functions pass a message to the SRMS message handler indicating that the task wants to
attempt QoS admission. Since the service already has all of the task's real time
information in memory, it begins QoS negotiation. When done, it posts a
message back to the task thread's message queue along with the task's QoS value as the
argument of the message. If the task used the non-blocking call and this reply is
then that means that the SRMS service could not guarantee its QoS and the
function returns false. The only other time that either function would return false is if
the service sent it a
WM_UnregisterRTConfirmedMsg message, which is simply a
notice to the task that it has been unregistered, probably due the SRMS service exiting.
Once the task completes and passes QoS negotiation, it must establish mechanisms for
communicating with the SRMS scheduler. The
function prepares communication by creating the four task-specific event object handles
(as described in the Communication and Synchronization
Mechanisms section), a small shared memory buffer for transferring job execution
times, and a universally defined admit/reject message and job failed message. Next in the
setup process, the task must await another message from the SRMS service which is a
message that has the tick count timestamp of when the system started as the
value of the message. This is done for the task thread by the
API call. The task only uses this start value for debugging purposes so that it can
tag events with a timestamp relative to the SRMS service's time.
Finally, the task is ready to start executing jobs, so it enters its periodic loop.
First it waits for a new job to be released by calling the special API function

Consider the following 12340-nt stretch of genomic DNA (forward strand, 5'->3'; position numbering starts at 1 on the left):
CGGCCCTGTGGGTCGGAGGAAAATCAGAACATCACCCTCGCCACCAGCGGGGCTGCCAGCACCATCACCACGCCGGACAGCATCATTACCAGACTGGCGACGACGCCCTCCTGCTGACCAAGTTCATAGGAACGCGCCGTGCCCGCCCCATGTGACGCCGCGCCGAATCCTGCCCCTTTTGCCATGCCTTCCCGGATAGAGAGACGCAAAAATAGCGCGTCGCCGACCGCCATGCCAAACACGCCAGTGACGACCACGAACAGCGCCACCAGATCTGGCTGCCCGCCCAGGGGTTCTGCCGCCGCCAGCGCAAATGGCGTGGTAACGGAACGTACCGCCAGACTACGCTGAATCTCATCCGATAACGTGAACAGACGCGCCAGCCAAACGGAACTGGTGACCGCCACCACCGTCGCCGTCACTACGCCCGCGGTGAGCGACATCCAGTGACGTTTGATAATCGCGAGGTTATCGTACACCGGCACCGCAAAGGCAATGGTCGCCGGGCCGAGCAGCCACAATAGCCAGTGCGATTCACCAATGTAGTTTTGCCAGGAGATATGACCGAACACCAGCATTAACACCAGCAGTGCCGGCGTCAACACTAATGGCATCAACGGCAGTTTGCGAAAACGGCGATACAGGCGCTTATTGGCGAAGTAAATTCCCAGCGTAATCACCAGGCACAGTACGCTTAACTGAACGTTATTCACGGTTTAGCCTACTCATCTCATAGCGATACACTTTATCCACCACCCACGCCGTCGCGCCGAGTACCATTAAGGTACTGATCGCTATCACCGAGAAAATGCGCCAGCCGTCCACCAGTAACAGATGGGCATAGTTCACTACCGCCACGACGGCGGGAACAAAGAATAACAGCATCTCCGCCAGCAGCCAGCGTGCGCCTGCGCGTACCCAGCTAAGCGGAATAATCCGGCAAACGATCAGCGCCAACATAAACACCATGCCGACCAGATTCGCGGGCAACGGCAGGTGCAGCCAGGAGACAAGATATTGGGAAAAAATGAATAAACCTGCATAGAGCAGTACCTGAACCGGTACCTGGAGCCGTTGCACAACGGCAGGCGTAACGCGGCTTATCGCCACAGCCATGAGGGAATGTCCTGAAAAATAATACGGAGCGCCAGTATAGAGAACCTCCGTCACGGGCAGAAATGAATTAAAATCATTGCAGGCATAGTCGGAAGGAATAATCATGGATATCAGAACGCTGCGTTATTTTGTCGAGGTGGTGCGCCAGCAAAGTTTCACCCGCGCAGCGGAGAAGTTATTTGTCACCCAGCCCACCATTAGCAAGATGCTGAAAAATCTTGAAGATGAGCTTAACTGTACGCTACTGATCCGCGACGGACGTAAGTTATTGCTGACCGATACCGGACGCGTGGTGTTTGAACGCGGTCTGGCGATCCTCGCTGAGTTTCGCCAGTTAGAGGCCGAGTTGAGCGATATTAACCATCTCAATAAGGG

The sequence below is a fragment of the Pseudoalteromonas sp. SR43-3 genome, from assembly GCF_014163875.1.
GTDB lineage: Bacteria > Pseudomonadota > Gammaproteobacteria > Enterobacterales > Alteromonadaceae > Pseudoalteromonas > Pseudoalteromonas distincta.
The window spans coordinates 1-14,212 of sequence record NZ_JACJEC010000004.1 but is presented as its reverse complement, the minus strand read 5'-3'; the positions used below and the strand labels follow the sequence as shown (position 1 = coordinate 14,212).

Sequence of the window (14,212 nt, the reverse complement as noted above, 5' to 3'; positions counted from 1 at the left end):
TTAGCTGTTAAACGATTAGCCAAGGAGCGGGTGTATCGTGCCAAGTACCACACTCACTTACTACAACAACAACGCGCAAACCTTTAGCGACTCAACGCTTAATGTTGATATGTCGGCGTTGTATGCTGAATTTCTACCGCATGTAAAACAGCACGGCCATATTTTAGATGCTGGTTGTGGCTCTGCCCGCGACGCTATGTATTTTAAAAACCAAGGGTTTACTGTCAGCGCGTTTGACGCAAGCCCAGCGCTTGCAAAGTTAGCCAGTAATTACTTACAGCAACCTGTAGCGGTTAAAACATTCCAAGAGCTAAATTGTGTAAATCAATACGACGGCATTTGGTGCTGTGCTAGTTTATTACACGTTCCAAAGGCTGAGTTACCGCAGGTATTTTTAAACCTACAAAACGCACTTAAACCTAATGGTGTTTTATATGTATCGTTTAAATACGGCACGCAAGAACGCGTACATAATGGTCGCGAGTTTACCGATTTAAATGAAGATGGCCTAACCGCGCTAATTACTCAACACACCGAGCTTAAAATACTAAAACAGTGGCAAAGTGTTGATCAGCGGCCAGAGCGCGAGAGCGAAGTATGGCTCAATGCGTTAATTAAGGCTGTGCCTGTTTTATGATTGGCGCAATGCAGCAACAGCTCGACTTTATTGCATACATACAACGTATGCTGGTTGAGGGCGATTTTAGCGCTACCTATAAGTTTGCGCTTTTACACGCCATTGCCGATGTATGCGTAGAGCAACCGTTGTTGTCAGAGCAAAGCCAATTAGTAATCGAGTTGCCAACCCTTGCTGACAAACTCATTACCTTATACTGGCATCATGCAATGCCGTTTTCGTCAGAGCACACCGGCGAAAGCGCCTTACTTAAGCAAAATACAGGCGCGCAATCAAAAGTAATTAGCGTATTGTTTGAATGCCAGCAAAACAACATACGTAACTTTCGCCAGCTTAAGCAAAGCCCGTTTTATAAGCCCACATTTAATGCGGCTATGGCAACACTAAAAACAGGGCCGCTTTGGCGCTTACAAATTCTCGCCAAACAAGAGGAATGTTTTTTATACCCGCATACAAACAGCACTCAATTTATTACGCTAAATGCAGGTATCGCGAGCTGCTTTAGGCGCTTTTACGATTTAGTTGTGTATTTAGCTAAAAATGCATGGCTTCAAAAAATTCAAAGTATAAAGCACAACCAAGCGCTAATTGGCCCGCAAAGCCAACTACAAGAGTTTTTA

This function waits for the SRMS scheduler to signal the
Once this occurs, the task wakes from its waiting state and checks to see if there are any
SRMS-posted messages in its message queue. Typical messages that it may find are one
indicating that it must cleanup the last job or one telling it that it has been
unexpectedly unregistered. If the former is detected, then that message is removed and
ignored since the task is already at the top of its periodic loop. However, an unregister
message cannot be avoided and the function returns a negative value. If neither of these
messages is found, then the task flushes its message queue to get rid of any unwanted
messages. Otherwise, if no message is posted, the function returns the task's current job
Now the task needs to communicate its next job's execution requirement. It gets its
budget using the
get_RTbudget() API call and estimates its job's execution
time so long as it has enough time to calculate it. Once it has a value, it passes it to
admit_RTjob() API call who then writes the value to the shared memory
buffer, signals the SRMS scheduler, and then waits for a response. It then waits for